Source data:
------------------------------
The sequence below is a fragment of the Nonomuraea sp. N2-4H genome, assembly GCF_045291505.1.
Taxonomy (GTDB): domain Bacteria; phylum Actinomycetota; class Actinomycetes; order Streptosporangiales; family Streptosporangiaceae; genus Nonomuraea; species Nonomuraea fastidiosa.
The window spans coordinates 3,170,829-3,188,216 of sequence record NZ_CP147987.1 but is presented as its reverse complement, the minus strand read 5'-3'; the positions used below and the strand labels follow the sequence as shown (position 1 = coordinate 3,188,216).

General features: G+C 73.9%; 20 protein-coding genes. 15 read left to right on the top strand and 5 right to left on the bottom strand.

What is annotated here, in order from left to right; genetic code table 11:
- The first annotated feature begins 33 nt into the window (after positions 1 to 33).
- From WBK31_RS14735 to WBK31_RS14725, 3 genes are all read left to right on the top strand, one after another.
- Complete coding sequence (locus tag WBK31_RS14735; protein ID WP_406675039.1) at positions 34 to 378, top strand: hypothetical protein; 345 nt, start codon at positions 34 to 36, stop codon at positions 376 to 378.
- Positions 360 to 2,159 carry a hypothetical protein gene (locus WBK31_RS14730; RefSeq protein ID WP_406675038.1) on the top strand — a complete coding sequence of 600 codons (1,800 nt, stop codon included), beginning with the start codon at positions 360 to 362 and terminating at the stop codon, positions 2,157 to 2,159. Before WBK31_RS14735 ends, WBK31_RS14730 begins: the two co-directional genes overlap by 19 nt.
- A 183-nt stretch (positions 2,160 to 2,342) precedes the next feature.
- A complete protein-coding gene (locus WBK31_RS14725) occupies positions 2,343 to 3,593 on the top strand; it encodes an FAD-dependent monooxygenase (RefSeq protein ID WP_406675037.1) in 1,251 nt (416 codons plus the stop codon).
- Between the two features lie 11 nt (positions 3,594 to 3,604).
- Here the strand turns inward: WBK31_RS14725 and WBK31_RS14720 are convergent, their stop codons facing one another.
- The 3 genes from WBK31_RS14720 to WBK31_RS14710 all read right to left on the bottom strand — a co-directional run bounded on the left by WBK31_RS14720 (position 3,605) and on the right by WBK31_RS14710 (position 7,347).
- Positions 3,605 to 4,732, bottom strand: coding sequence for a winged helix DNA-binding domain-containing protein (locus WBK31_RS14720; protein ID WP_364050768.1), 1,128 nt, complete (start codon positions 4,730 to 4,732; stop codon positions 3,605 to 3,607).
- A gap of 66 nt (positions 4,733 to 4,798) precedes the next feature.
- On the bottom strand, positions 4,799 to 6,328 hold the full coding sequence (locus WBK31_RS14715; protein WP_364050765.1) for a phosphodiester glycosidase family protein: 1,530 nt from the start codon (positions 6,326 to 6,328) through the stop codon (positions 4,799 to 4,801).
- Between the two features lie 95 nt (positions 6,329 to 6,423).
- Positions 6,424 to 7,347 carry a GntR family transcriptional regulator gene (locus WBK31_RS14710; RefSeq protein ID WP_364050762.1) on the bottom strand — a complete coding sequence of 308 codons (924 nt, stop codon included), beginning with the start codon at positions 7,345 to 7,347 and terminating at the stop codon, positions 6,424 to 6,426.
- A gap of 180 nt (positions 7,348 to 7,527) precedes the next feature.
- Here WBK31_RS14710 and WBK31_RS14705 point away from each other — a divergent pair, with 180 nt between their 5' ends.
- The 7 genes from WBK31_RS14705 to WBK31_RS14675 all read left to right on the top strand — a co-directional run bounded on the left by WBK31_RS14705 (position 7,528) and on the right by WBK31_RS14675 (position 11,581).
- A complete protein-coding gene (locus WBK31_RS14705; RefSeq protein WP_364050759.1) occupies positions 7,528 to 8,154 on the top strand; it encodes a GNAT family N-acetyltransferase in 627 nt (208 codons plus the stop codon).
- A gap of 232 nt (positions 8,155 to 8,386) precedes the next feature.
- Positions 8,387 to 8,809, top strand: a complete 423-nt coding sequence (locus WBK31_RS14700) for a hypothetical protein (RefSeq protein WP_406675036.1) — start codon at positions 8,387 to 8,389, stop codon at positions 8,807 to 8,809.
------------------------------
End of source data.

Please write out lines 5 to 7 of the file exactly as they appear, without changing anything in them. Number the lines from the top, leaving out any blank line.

What is annotated here, in order from left to right; genetic code table 11:
- The first annotated feature begins 33 nt into the window (after positions 1 to 33).
- From WBK31_RS14735 to WBK31_RS14725, 3 genes are all read left to right on the top strand, one after another.